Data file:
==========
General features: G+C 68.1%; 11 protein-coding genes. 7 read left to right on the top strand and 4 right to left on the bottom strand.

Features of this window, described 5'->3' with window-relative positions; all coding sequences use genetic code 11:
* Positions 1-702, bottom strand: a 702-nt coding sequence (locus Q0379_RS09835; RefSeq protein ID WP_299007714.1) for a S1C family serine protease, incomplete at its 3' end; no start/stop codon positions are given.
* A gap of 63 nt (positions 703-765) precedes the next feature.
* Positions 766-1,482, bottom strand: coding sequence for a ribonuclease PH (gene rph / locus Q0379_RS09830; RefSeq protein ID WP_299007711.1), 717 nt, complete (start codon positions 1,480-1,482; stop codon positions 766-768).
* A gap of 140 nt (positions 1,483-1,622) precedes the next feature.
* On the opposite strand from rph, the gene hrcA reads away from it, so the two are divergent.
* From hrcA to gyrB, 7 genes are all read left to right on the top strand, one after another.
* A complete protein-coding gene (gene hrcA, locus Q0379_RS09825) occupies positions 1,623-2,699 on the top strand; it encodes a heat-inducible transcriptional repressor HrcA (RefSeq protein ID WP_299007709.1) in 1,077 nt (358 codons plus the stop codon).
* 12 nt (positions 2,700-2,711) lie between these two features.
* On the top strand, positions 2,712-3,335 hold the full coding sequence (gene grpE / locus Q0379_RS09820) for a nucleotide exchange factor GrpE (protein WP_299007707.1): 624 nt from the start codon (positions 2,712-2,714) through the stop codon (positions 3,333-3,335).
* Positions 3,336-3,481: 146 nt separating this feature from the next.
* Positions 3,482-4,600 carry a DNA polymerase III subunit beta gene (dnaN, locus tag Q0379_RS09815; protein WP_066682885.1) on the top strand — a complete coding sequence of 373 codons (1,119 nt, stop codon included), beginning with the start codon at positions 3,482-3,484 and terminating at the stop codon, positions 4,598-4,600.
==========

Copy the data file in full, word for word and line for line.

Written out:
General features: G+C 68.1%; 11 protein-coding genes. 7 read left to right on the top strand and 4 right to left on the bottom strand.

Features of this window, described 5'->3' with window-relative positions; all coding sequences use genetic code 11:
* Positions 1-702, bottom strand: a 702-nt coding sequence (locus Q0379_RS09835; RefSeq protein ID WP_299007714.1) for a S1C family serine protease, incomplete at its 3' end; no start/stop codon positions are given.
* A gap of 63 nt (positions 703-765) precedes the next feature.
* Positions 766-1,482, bottom strand: coding sequence for a ribonuclease PH (gene rph / locus Q0379_RS09830; RefSeq protein ID WP_299007711.1), 717 nt, complete (start codon positions 1,480-1,482; stop codon positions 766-768).
* A gap of 140 nt (positions 1,483-1,622) precedes the next feature.
* On the opposite strand from rph, the gene hrcA reads away from it, so the two are divergent.
* From hrcA to gyrB, 7 genes are all read left to right on the top strand, one after another.
* A complete protein-coding gene (gene hrcA, locus Q0379_RS09825) occupies positions 1,623-2,699 on the top strand; it encodes a heat-inducible transcriptional repressor HrcA (RefSeq protein ID WP_299007709.1) in 1,077 nt (358 codons plus the stop codon).
* 12 nt (positions 2,700-2,711) lie between these two features.
* On the top strand, positions 2,712-3,335 hold the full coding sequence (gene grpE / locus Q0379_RS09820) for a nucleotide exchange factor GrpE (protein WP_299007707.1): 624 nt from the start codon (positions 2,712-2,714) through the stop codon (positions 3,333-3,335).
* Positions 3,336-3,481: 146 nt separating this feature from the next.
* Positions 3,482-4,600 carry a DNA polymerase III subunit beta gene (dnaN, locus tag Q0379_RS09815; protein WP_066682885.1) on the top strand — a complete coding sequence of 373 codons (1,119 nt, stop codon included), beginning with the start codon at positions 3,482-3,484 and terminating at the stop codon, positions 4,598-4,600.